Cavity Barriers for Effective Compartmentation
In the event of a fire, gaps between walls and floors can create ‘air buoyancy’, a push-and-pull effect caused by differences in air temperature. This can enable the rapid spread of smoke and flames between compartment walls and floors. Cavity barriers are made from fire-resistant or intumescent materials, making them an effective smoke control solution. CLM Fireproofing can be trusted to provide cavity barrier installation as part of a robust, fully compliant compartmentation strategy.
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Cavity Barrier Installation and Fire Barrier Building Regulations
Cavity barriers are crucial to ensuring that buildings comply with fire safety regulations. For example, Fire Safety Approved Document B2 requires that, as a minimum, cavity barriers provide 15 minutes of fire resistance and hold their structural integrity for 30 minutes. Furthermore, according to BS 9991, buildings must be constructed with due consideration as to how fire can spread through compartment floors, walls and ceilings. This requirement can be met by installing vertical and horizontal cavity barriers.
CLM Fireproofing are industry leaders for fire protection compliance. For example, our Chairman, Clive Miles, is also Chair of the Association for Specialist Fire Protection (ASFP). Our team of specialist installers are also FIRAS-certified. This means that we can be trusted to recommend services and installations, such as cavity barriers, so clients’ buildings comply as close as possible with fire protection regulations.
Cavity Barrier Inspections and Maintenance
When a new building project is initiated, the installation of cavity barriers will be incorporated into the process by construction managers and site teams. However, when carrying out works on an older building, it’s important to remember that it may have been built before current requirements were implemented. That’s why it’s vital to assess a building’s compartmentation and fireproofing features thoroughly.
Our team is highly skilled in assessing passive fire protection systems and installations, including cavity barriers. Following an initial inspection, we will ensure that our clients’ construction projects are fully equipped to limit the spread of flames and smoke and adhere fully to regulations surrounding structural fire protection. We will also use fastidious record-keeping, in line with the golden thread approach, to inform future inspections and maintenance efforts. This will include records of fire barrier installations, including drawings of the position and specification of cavity barriers located in all compartment walls and doors.
Acoustic Barriers and Seals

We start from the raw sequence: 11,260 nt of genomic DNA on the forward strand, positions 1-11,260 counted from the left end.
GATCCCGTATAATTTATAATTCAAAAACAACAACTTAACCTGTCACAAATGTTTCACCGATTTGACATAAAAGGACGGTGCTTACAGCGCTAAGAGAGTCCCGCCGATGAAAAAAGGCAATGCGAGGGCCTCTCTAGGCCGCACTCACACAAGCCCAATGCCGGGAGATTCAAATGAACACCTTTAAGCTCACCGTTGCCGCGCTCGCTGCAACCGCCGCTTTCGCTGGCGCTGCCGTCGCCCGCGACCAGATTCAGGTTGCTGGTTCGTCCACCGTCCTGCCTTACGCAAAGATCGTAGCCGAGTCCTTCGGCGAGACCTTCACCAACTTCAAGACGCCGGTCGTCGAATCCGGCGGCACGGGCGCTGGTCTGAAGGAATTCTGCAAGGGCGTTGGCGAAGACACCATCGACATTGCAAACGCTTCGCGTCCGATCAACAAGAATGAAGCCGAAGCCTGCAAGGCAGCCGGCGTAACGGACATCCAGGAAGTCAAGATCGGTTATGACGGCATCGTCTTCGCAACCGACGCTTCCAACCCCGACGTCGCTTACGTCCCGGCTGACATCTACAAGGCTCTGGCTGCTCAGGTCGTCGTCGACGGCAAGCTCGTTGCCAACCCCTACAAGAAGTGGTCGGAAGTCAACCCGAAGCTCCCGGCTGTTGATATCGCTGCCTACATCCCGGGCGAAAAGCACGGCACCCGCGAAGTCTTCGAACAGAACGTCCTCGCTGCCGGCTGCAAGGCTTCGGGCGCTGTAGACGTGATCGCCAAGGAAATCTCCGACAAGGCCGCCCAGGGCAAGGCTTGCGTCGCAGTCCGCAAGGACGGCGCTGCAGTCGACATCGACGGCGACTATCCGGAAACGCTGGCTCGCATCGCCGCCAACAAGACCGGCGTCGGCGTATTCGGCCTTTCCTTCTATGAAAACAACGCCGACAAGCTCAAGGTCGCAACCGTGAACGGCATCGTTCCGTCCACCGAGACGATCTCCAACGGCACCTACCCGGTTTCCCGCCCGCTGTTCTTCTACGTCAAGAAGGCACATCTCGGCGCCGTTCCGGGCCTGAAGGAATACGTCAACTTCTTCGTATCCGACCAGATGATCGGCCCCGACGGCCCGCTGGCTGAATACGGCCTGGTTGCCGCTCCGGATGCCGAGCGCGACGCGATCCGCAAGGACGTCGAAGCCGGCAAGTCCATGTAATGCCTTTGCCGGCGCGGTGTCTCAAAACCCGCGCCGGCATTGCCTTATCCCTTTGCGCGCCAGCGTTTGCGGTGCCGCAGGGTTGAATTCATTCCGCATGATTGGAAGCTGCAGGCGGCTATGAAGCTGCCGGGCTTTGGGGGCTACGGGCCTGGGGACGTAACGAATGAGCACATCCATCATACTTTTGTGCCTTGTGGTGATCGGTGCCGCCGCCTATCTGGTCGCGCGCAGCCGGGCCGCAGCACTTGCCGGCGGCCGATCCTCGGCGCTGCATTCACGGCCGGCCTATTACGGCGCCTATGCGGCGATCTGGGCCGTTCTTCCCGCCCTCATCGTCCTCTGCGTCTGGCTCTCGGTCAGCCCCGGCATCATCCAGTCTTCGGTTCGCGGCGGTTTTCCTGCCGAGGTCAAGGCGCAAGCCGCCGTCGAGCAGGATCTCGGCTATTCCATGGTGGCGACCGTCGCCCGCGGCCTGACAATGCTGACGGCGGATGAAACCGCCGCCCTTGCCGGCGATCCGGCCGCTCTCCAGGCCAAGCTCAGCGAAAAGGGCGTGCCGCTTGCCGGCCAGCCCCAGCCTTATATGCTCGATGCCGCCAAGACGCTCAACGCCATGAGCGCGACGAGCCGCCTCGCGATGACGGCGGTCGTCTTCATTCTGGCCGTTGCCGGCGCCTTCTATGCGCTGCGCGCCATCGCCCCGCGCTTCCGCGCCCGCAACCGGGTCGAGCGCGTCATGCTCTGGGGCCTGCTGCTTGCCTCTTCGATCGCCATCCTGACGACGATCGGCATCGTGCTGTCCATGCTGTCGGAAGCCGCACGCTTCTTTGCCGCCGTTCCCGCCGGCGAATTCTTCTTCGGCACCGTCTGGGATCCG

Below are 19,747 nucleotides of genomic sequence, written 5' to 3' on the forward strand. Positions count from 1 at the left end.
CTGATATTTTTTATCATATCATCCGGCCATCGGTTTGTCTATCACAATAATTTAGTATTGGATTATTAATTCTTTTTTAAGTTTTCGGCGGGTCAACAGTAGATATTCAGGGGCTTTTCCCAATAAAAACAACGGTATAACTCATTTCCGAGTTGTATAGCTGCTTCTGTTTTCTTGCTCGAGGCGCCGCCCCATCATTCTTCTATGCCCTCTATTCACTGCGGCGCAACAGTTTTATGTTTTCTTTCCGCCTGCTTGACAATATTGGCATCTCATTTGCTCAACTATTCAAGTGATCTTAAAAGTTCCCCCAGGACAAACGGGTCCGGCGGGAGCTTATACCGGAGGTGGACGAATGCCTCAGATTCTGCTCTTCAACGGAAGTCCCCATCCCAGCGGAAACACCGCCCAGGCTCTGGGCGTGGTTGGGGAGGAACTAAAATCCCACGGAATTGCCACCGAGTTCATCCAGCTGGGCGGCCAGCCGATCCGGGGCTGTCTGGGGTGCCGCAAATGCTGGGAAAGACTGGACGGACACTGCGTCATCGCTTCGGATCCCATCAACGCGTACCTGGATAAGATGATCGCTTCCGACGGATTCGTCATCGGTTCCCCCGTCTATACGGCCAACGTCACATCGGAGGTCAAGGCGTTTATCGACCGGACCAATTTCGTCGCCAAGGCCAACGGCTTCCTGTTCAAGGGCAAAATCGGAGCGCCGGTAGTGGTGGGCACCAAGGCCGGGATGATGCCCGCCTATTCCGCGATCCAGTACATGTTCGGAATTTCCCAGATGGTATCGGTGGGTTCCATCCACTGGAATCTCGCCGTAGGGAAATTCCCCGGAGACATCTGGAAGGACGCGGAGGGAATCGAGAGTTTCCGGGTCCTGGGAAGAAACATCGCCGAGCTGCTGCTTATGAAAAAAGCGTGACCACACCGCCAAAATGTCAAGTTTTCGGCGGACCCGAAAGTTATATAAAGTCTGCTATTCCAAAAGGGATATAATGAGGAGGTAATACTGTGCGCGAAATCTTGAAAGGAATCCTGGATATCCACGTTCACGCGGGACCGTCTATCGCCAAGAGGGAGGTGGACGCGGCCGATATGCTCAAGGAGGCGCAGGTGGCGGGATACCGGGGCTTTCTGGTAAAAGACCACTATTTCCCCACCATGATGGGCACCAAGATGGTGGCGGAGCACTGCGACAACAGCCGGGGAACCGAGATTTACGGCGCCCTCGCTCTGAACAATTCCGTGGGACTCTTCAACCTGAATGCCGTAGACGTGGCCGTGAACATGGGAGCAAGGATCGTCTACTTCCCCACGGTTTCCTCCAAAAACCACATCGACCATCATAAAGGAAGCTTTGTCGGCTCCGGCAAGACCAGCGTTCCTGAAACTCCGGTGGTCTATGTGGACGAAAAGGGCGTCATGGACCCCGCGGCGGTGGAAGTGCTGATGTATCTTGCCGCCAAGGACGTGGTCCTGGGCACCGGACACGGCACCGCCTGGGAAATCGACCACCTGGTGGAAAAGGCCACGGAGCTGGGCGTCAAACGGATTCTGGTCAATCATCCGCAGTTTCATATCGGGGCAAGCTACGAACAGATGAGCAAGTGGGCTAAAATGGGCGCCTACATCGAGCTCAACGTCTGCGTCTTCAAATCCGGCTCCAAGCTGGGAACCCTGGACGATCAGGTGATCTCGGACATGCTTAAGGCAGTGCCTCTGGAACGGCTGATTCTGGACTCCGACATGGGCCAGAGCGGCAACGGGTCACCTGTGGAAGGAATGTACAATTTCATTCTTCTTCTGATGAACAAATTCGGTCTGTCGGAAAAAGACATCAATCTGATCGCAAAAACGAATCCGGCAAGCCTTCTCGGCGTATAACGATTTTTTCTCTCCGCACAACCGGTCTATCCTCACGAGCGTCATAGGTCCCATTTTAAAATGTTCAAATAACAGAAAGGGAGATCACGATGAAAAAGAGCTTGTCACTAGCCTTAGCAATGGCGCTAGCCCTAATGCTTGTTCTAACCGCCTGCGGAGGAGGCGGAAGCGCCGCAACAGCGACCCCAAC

While our primary area of expertise is fire stopping for fire protection and installation purposes, we can also install our systems to achieve additional acoustic performance. As well as enhanced acoustic protection, clients can expect various additional benefits for their construction projects such as enhanced sound reduction capabilities and waterproofing.
Having worked in the passive fire protection industry for 35 years, we can draw upon a wide network of manufacturers, vendors and suppliers. Clients can therefore be confident in the range of products and building materials used by our specialist team.
Frequently Asked Questions
What are the risks of unsealed cavities?
Unsealed cavities can be found in gaps between walls, floors and ceiling floors. If left unsealed, air buoyancy can exacerbate the passage of smoke between different areas of a building, otherwise known as the ‘chimney effect’. This can be particularly problematic for tall buildings, as a fire that starts on the ground floor and moves up through empty cavities can accumulate on higher levels, with no place for hot air and smoke to escape.
What is the difference between a cavity barrier and a firestop?
The terms “cavity barrier” and “firestop” are often used interchangeably. While both are passive fire protection methods, there are a few key differences. As mentioned, a cavity barrier is a piece of fire-resistant material placed in enclosed, typically unused spaces within buildings. In comparison, while firestops are also used to prevent the spread of flames and smoke, they typically come in the form of putty or intumescent clamps and are used to seal joints or gaps between pipes, conduits, or sockets and the walls through which they pass. They can also be used around fire doors, windows, and ceiling voids. This helps to maintain the fireproofing of a wall or floor by closing small yet still problematic gaps. In short, firestops seal any imperfections between building elements that should be fire-resistant.
How should cavity barriers be installed?
Cavity barriers should be installed near the edges of internal cavities, such as window and door openings or extract vents. They should also be placed at junctions whenever the wall cavity is aligned with a building compartment wall or floor. There are some exceptions to this requirement, depending on how fire-resistant the building material is. Cavity walls of a particular material or thickness may not require additional cavity barriers placed at junctions.
Before installing cavity barriers, it’s essential to consider building movements and deformations where the barriers are placed. Settlement, sway, thermal expansion, and penetrations by deformations can negatively affect the efficacy of a cavity barrier.